Almost three in 10 students took "non-professional" jobs after graduating last year - including bartending, cleaning and waitressing.
In addition, tens of thousands of graduates were unemployed six months after leaving university, with men more likely to be out of work than women.
Figures published by the Higher Education Statistics Agency (HESA) show that 29% of full-time undergraduates at UK institutions - about 48,930 students - who went on to work in the UK were in "non-professional" jobs.
The biggest group - about 17,030 graduates - were working in sales and customer service roles, while around 10,285 were in administrative positions such as library, bank and post office clerks and secretarial roles.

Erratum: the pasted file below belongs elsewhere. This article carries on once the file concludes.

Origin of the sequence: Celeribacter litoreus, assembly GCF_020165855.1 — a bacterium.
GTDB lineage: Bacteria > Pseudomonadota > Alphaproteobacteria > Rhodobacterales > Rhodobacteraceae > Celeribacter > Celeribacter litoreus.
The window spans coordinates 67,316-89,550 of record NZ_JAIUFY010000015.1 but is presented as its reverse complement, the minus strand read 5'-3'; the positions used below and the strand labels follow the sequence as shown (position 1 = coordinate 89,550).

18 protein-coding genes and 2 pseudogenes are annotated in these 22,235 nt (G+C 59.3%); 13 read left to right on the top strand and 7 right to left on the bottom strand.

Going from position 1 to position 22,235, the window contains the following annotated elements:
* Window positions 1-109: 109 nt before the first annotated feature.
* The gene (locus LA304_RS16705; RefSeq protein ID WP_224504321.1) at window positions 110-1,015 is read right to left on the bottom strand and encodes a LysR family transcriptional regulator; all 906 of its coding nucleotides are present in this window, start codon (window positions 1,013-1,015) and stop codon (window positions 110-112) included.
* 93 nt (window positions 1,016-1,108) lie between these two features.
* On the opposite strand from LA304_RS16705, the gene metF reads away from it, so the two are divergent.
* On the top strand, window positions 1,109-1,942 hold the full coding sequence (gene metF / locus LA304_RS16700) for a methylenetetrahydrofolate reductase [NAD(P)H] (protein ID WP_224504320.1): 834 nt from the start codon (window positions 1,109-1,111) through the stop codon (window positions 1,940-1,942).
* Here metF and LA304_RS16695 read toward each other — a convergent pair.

Around 9,520 were in "elementary" positions, including window and street cleaners, shelf-fillers, waiters and bar staff.
Around 71% of graduates (119,960) were in "professional" roles, including vets, dentists, pharmacists, engineers, teachers and solicitors
Others were in skilled trade roles, positions in caring and leisure industries, or working as process, plant and machine operatives.
The figures show that 5% (17,365) were classed as unemployed.
Women fared better than men in the jobs market, the data suggests.
Around 7% of male graduates whose whereabouts were known six months after they finished their first degree were jobless, compared with 4% of women.